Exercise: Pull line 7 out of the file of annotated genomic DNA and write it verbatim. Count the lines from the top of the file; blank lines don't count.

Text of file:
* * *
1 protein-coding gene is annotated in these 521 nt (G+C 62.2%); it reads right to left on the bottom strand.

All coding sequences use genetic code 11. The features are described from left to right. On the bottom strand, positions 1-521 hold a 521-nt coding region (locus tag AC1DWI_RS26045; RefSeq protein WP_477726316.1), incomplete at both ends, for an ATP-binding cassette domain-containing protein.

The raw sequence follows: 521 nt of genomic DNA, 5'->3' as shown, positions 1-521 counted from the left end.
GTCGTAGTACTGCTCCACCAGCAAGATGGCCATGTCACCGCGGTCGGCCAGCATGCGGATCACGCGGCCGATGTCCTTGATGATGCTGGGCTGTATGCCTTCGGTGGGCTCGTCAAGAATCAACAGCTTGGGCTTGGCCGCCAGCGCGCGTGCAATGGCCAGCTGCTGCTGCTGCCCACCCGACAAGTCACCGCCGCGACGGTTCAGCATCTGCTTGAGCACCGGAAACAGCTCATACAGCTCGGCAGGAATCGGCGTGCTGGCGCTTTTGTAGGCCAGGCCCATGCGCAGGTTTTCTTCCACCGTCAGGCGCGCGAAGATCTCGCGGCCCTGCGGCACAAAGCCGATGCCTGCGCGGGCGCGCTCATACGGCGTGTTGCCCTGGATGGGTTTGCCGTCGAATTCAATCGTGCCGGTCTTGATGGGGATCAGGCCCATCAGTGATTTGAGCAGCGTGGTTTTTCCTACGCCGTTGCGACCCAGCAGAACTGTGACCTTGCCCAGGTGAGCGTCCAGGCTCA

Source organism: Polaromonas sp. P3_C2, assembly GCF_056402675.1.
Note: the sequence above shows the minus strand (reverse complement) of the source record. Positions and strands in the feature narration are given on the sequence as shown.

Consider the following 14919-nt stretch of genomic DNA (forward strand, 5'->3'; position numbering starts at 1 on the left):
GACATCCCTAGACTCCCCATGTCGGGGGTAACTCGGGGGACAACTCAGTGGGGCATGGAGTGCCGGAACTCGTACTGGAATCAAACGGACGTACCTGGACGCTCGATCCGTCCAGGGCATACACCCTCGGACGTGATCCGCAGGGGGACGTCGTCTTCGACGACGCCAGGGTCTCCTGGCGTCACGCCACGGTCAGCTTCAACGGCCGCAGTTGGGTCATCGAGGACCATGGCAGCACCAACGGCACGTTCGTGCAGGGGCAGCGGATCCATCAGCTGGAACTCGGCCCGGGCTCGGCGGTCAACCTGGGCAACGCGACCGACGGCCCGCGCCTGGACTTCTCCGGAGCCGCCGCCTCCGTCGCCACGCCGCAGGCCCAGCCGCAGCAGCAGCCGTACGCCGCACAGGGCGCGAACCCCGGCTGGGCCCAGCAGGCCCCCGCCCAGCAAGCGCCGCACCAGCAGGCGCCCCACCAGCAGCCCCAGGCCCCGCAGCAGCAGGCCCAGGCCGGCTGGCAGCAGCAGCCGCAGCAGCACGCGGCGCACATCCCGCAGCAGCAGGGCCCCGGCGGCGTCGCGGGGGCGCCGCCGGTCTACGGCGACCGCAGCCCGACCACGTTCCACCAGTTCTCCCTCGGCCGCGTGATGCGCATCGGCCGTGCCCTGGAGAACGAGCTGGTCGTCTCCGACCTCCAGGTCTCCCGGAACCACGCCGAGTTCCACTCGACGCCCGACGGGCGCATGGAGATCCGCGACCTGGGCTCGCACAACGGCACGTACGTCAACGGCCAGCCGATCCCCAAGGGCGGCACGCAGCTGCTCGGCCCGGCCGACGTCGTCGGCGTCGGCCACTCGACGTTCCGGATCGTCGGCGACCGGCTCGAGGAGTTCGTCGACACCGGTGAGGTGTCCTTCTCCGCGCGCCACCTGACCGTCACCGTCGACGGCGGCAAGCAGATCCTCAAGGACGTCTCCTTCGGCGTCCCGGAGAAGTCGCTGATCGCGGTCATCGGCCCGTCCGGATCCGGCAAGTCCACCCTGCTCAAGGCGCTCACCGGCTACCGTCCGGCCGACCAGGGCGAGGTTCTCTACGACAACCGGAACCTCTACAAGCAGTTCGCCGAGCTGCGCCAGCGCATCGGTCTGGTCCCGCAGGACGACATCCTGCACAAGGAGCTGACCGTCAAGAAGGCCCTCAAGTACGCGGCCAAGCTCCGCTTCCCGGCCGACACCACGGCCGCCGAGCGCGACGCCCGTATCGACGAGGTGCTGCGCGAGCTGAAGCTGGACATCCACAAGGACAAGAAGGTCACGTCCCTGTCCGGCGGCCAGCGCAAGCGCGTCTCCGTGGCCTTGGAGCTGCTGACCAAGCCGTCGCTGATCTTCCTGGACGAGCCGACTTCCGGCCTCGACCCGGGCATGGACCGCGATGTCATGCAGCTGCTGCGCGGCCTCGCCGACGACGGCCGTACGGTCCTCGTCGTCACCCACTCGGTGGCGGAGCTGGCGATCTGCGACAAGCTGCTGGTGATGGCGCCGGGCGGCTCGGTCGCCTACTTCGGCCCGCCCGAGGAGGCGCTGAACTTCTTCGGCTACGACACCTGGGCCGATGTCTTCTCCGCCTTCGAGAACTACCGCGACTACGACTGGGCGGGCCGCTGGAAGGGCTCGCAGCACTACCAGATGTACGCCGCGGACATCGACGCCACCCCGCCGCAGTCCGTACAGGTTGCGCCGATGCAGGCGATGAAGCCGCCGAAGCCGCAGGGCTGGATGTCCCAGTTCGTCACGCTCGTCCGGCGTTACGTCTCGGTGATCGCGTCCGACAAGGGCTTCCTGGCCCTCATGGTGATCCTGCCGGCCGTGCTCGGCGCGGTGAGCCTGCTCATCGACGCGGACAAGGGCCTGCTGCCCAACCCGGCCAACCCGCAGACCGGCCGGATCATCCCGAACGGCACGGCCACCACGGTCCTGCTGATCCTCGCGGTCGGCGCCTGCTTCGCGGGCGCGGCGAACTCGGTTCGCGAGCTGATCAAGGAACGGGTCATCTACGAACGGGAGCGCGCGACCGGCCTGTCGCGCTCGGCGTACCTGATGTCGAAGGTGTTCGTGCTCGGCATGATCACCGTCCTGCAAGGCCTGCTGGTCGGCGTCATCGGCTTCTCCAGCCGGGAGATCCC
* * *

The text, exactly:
Consider the following 14919-nt stretch of genomic DNA (forward strand, 5'->3'; position numbering starts at 1 on the left):